The signs of being a hoarder aren’t always as obvious as the pictures above. Older loved ones often accumulate many belongings over a lifetime. What makes someone a hoarder: when does the normal accumulation of belongings cross into potentially detrimental hoarding behavior? How can you identify if your parent is a hoarder or if you’re being overly concerned?
What Distinguishes a Hoarder
Hoarding is the persistent difficulty discarding or parting with possessions, regardless of their actual value (Anxiety and Depression Association of America).
Someone who hoards shows the following symptoms, which help to distinguish a hoarder from someone who simply has too many belongings:
- Inability to throw away items
- Severe anxiety about discarding items or shown when attempting to discard them
- Great difficulty organizing items
- Indecision (about what to keep or where to put possessions–may say things like, “I’m trying to decide which room would be best for these papers” when the papers have been in the hallway for many years)
- Distress (the possessions are often not a pleasure for the person but cause embarrassment or anxiety)
- Protectiveness of the items: suspicion of other people touching them
- Obsessive thoughts and actions: irrational fears of running out of/needing items, checking obsessively on the items whereabouts or counting
- Functional impairments: problems experienced due to the hoarding behavior such as compromised living space and home safety, health hazards, financial and relationship problems and isolation
As you can see, there are some key differences between a hoarder and a collector (or someone whose possessions have accumulated due to physical, financial, or other barriers to getting rid of them). A collector will take pride in items and often display them in an organized fashion.
Though a collector may spend a great deal of time collecting and finding information about what he/she collects, this behavior doesn’t cause functional life problems. The behavior of a collector tends to cause pleasure, where for a hoarder the possessions cause distress and anxiety. Despite this, the hoarder most often doesn’t see the behavior as a problem.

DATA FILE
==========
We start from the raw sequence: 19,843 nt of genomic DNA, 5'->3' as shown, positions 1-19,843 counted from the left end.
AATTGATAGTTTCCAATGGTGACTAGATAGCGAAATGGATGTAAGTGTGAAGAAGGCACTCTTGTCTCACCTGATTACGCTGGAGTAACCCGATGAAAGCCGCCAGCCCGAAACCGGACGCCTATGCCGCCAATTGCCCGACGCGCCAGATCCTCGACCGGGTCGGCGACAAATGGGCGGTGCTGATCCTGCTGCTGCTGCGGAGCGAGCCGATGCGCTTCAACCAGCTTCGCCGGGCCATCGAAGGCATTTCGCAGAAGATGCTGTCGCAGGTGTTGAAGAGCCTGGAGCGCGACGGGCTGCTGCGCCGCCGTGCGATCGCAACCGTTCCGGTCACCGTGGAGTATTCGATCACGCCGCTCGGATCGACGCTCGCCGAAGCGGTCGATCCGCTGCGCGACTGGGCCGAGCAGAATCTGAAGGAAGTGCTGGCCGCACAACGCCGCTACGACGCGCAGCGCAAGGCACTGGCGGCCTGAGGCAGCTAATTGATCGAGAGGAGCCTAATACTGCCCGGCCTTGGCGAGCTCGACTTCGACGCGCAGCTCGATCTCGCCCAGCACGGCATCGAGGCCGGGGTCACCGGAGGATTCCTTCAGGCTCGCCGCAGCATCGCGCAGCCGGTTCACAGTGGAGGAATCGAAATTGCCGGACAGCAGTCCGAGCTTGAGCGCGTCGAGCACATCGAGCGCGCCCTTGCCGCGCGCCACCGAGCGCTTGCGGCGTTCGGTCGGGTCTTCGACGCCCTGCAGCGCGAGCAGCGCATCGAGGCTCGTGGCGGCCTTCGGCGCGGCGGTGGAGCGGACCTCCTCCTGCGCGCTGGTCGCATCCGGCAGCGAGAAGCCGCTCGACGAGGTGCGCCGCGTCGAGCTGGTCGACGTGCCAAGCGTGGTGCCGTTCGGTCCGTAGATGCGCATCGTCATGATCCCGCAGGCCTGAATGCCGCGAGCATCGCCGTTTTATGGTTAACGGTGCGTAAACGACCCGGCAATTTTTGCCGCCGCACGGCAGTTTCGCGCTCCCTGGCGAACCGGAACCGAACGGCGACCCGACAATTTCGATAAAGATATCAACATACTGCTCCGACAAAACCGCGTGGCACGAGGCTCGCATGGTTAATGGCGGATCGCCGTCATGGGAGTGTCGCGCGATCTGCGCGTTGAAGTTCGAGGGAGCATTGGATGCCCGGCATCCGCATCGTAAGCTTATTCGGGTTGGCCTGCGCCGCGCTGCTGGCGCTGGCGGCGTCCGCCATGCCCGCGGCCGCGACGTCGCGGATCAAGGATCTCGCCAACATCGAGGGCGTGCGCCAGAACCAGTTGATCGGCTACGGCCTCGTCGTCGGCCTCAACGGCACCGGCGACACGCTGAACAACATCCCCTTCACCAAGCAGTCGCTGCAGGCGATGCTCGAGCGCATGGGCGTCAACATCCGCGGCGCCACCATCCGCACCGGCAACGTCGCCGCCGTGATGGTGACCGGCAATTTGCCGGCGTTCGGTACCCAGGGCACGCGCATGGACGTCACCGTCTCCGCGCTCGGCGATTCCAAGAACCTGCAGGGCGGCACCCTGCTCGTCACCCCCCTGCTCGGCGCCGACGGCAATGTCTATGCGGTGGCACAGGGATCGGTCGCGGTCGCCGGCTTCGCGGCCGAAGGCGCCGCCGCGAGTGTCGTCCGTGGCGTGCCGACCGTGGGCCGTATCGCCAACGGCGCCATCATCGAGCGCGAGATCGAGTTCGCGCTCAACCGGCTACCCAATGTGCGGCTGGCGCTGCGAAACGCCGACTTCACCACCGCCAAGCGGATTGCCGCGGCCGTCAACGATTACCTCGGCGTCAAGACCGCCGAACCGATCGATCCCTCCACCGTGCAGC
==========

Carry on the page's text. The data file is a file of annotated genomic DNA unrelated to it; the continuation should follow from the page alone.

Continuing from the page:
Research about Hoarding
Hoarding was first defined as a mental disorder in the 5th edition of the DSM (Diagnostic and Statistical Manual of Mental Disorders) in 2013. It has been associated with Obessive Compulsive Disorder, though its features are a bit distinctive (such as the lack of awareness/acknowledging the problem, whereas OCD patients typically identify a problem but cannot stop the behavior). Hoarding doesn’t seem to stem from the same neurological mechanisms as OCD or respond to the same medications. Research professionals believe there may be a few different types of disorders at play in hoarders (some combined with OCD or as a part of OCD behavior, while “pure hoarding” is an independent disorder). Hoarding is more common in people with other issues such as depression, anxiety and ADHD. A hoarder has often experienced a major life stressor, such as death of a loved one or divorce, and difficulty coping.
Signs of hoarding behavior may show up in childhood, but its symptoms are usually worst in later life as the hoarder has had time to accumulate possessions. Many times we see cases where the hoarding was somewhat hidden (or known only to close family, who had little success dealing with it) until the person becomes ill, experiences falls/gets hurt or needs eldercare services to come into the home.
Help for the Hoarder
Dealing with a hoarder can be very frustrating and overwhelming. We will share more in our next post about resources and how our team has helped hoarders and their families. In the meantime, don’t hesitate to contact us online or by phone (727-447-5845) to find out more about help for the hoarder.